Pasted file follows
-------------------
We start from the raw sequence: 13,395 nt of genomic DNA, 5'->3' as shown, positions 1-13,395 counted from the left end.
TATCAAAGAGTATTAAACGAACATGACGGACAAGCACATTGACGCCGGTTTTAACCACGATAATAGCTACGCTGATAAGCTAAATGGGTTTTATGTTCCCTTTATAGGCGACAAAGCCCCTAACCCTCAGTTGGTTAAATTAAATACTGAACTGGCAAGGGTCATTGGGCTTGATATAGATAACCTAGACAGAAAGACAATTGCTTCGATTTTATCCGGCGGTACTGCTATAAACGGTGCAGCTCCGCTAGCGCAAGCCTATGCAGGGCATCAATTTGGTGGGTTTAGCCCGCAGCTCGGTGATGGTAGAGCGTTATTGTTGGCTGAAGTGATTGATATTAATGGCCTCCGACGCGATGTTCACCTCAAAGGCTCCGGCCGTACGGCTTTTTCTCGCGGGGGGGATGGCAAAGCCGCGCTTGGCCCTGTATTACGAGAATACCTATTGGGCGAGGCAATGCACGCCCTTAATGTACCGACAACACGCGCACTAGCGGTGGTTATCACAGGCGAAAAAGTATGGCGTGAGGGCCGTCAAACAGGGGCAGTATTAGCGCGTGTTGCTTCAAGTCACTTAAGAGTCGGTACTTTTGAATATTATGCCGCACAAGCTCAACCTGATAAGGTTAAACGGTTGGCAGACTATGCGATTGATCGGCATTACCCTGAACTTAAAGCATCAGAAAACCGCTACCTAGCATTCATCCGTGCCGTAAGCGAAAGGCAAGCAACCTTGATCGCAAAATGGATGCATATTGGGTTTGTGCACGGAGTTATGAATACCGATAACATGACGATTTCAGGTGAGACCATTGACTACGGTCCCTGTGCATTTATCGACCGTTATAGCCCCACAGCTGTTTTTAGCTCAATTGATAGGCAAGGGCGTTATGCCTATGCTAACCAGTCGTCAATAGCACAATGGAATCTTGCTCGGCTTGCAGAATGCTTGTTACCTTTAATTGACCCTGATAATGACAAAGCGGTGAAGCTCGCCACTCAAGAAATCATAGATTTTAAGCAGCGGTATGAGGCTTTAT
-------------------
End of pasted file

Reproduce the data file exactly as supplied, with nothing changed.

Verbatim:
We start from the raw sequence: 13,395 nt of genomic DNA, 5'->3' as shown, positions 1-13,395 counted from the left end.
TATCAAAGAGTATTAAACGAACATGACGGACAAGCACATTGACGCCGGTTTTAACCACGATAATAGCTACGCTGATAAGCTAAATGGGTTTTATGTTCCCTTTATAGGCGACAAAGCCCCTAACCCTCAGTTGGTTAAATTAAATACTGAACTGGCAAGGGTCATTGGGCTTGATATAGATAACCTAGACAGAAAGACAATTGCTTCGATTTTATCCGGCGGTACTGCTATAAACGGTGCAGCTCCGCTAGCGCAAGCCTATGCAGGGCATCAATTTGGTGGGTTTAGCCCGCAGCTCGGTGATGGTAGAGCGTTATTGTTGGCTGAAGTGATTGATATTAATGGCCTCCGACGCGATGTTCACCTCAAAGGCTCCGGCCGTACGGCTTTTTCTCGCGGGGGGGATGGCAAAGCCGCGCTTGGCCCTGTATTACGAGAATACCTATTGGGCGAGGCAATGCACGCCCTTAATGTACCGACAACACGCGCACTAGCGGTGGTTATCACAGGCGAAAAAGTATGGCGTGAGGGCCGTCAAACAGGGGCAGTATTAGCGCGTGTTGCTTCAAGTCACTTAAGAGTCGGTACTTTTGAATATTATGCCGCACAAGCTCAACCTGATAAGGTTAAACGGTTGGCAGACTATGCGATTGATCGGCATTACCCTGAACTTAAAGCATCAGAAAACCGCTACCTAGCATTCATCCGTGCCGTAAGCGAAAGGCAAGCAACCTTGATCGCAAAATGGATGCATATTGGGTTTGTGCACGGAGTTATGAATACCGATAACATGACGATTTCAGGTGAGACCATTGACTACGGTCCCTGTGCATTTATCGACCGTTATAGCCCCACAGCTGTTTTTAGCTCAATTGATAGGCAAGGGCGTTATGCCTATGCTAACCAGTCGTCAATAGCACAATGGAATCTTGCTCGGCTTGCAGAATGCTTGTTACCTTTAATTGACCCTGATAATGACAAAGCGGTGAAGCTCGCCACTCAAGAAATCATAGATTTTAAGCAGCGGTATGAGGCTTTAT